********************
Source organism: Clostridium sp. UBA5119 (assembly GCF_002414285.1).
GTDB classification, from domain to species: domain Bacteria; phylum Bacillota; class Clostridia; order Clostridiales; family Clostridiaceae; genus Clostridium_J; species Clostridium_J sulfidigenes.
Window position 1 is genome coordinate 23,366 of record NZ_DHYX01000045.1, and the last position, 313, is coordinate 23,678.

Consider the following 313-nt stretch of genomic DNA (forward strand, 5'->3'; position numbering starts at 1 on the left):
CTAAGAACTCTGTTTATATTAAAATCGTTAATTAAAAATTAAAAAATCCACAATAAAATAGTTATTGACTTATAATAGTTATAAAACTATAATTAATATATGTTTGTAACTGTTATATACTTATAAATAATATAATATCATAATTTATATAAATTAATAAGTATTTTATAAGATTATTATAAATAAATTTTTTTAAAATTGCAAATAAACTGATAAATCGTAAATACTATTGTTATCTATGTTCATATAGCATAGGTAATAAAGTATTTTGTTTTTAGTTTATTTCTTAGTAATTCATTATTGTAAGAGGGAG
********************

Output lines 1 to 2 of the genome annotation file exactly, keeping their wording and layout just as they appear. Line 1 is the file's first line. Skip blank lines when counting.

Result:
Source organism: Clostridium sp. UBA5119 (assembly GCF_002414285.1).
GTDB classification, from domain to species: domain Bacteria; phylum Bacillota; class Clostridia; order Clostridiales; family Clostridiaceae; genus Clostridium_J; species Clostridium_J sulfidigenes.